The development of the female characters (particularly Claire and Hildy) feels very accurate to this post-war period. Audiences are first introduced to Hildy when Chip (Sinatra) looks her over through the window of her cab, “Why are you still driving a cab? The war’s over”. She looks back at him, not bothering to hide the interest in her eyes: “I never give up anything I like”. This is quite the character introduction.
Meanwhile, viewers are introduced to Claire inside a museum. She can barely hides her own glee as she discovers Ozzie is a dead-ringer for a pre-historic man.
On The Town works largely thanks to the smart and empowered portrayals of these women. Both match well their male co-stars, going toe to toe with them in their intellect and power. Taking it a step further, neither simply wilts into the narrative’s male. In fact, both Claire and Hildy openly gaze back at their male counterparts unafraid to hide their own desire. This is seen almost immediately upon Hildy’s introduction. After her above line directed at Chip, she then repeatedly proposes that they “Go up to her place”. There is even a song about it, appropriately entitled “Come Up to My Place”.
In fact, much of the narrative is carried by Claire and Hildy. It is thanks to their efforts that Miss. Turnstiles bubble isn’t popped a lot sooner. We see Claire bribing waiters to bring over drinks as “compliments” of the house. It is Claire who gets them a good table at the restaurant to convince the boys Miss. Turnstiles is a popular celebrity.
Diving into these characters, their strength and agency is paramount to the story. Both women propel the narrative through to its conclusion, protecting the almost naïve sailors from the realities of big city life. While it is disguised as “for the Navy any time!” in a showing of pride which would resonate with a still freshly post war audience, there are also hints of the changing gender standards of this period, particularly the sense of wounded and fragile masculinity often seen strikingly in film noir.
Unfortunately, Ivy largely defined by two things. The first is her identity as ‘Miss. Turnstitles‘ which is shaped by who is looking at her as either a big-time celebrity or a no-body. In fact, the movie crafts a whole dance number where Gabey reads a poster about Ivy and daydreams what she must be like. As such, he’s defining who Ivy is, much of which sticks around for the movie.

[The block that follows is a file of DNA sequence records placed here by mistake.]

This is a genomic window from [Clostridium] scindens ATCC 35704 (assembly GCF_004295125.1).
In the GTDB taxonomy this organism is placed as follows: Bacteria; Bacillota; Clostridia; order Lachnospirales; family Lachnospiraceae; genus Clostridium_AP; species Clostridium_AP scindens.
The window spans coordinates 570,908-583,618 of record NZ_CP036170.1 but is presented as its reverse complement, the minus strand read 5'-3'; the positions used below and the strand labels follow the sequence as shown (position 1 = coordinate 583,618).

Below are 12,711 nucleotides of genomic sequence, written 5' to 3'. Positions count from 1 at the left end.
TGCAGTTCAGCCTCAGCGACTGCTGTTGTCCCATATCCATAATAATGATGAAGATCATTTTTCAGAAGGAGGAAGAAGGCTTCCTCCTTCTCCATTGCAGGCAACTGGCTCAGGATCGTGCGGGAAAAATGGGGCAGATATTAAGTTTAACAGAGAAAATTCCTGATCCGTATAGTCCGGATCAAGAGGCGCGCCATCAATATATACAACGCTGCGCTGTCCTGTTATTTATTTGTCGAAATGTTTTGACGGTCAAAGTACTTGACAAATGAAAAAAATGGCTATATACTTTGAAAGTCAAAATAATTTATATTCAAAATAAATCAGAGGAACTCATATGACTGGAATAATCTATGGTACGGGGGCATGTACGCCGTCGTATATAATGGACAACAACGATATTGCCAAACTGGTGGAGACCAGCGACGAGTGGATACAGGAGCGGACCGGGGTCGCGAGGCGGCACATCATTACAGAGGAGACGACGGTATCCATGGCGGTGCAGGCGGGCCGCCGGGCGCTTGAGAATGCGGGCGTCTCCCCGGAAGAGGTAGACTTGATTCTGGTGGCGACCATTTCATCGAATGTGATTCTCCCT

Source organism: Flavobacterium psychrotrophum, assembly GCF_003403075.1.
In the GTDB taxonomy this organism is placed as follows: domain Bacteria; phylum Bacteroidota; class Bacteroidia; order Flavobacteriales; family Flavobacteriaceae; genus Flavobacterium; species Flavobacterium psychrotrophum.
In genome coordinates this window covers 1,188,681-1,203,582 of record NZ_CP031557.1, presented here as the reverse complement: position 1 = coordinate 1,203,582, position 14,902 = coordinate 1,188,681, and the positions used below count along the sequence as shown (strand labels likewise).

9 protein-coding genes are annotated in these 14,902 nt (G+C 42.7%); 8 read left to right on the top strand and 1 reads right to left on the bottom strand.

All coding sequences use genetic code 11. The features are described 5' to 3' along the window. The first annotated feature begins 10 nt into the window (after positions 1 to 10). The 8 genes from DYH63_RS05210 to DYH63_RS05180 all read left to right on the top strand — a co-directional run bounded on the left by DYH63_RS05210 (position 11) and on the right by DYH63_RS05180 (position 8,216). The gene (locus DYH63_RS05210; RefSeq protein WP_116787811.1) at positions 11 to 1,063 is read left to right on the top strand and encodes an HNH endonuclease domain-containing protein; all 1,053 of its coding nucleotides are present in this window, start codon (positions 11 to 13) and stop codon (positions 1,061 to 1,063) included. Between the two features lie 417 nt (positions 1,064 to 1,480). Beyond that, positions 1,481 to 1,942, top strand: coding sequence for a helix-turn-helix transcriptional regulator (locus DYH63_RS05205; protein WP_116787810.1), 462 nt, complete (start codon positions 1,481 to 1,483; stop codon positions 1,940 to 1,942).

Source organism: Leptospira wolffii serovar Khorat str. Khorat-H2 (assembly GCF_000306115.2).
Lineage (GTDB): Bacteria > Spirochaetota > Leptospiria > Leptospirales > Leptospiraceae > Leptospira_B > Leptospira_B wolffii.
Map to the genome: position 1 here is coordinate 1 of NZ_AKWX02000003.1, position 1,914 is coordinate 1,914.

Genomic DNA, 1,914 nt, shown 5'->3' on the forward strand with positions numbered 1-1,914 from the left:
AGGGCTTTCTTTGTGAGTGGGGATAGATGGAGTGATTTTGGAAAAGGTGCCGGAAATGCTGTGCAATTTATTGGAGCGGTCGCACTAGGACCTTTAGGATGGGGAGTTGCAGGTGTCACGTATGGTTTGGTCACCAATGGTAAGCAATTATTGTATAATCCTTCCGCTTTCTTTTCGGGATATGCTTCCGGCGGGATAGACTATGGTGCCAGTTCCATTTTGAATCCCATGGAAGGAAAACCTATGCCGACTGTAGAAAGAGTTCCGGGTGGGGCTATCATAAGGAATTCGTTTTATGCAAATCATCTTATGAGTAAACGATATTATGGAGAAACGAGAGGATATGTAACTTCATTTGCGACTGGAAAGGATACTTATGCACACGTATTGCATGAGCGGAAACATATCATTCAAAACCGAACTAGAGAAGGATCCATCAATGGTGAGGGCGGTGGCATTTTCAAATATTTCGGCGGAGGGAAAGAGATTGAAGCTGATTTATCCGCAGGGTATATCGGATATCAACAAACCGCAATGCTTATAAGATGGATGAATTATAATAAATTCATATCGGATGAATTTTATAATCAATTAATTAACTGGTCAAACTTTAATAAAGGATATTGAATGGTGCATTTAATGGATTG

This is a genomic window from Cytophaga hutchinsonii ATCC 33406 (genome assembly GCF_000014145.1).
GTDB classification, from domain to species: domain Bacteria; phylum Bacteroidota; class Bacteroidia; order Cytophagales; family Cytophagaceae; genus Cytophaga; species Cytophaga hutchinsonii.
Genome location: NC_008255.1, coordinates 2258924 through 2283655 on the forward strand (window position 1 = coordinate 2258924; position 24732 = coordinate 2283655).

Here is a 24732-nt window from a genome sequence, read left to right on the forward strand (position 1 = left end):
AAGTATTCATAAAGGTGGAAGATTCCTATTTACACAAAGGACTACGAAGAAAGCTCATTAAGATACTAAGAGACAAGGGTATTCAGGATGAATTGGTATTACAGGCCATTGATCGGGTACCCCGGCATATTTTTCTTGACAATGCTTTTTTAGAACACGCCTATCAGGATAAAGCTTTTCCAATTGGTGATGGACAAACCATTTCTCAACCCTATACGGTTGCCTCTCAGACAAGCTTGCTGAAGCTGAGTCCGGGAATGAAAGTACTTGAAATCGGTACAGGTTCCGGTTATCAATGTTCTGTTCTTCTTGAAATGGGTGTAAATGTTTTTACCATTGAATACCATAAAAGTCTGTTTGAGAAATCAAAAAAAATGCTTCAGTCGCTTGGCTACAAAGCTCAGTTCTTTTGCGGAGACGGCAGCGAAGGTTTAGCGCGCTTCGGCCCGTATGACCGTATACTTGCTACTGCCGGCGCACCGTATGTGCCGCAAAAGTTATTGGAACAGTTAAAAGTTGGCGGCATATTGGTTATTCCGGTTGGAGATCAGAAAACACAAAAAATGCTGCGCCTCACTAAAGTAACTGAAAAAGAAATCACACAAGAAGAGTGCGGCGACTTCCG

The second is her identify as a small-town girl. Viewers receive a brief insight to this as she takes a private ballet lesson, bemoaning her job as a “cooch dancer” on Coney Island. Her instructor threatens to only expose her less than stellar job to her parents back home if she can’t afford her ballet classes. Unfortunately, this development is present as little more than a plot device. What depth it does give Ivy is superficial as she conforms to a rather simplistic quiet and shy archetype. While Claire and Hildy are the big city girls, Ivy is the narrative equivalent of a more desirable, passive femininity.
Vera-Ellen is at her best in the dance numbers. She shows herself a stellar partner for Gene Kelly, matching with him in ways what few performers who weren’t named Donald O’Connor or Cyd Charisse could. The two are effervescent in “Main Street”. Occurring just about half way through the film, the simple sweet song isn’t one of the film’s biggest or most memorable numbers, but both are not only honed into their characters, but their chemistry comes across clearly in their dancing.
Watching the film with an inquiring eye shows the narrative that is incredibly tuned in culturally. The film is packed with pop culture references ranging from Dr. Kinsey to Shirley Temple.
The Dr. Kinsey reference is particularly interesting, as the University of Indiana sex researcher came on the scene in 1948 with the publication of “Sexual Behavior in the Human Male“. This was still three years before he flipped sexual ideals on their head when he released his 1953 study “Sexual Behavior in the Human Female“.
On the surface, On the Town has the appearance of a fairly standard MGM musical from the height of the studio’s movie making powers. However, upon a deeper viewing, the film demonstrates an interesting use of gender norms in a period where standards were heavily in flux.
On The Town is currently streaming on FilmStruck.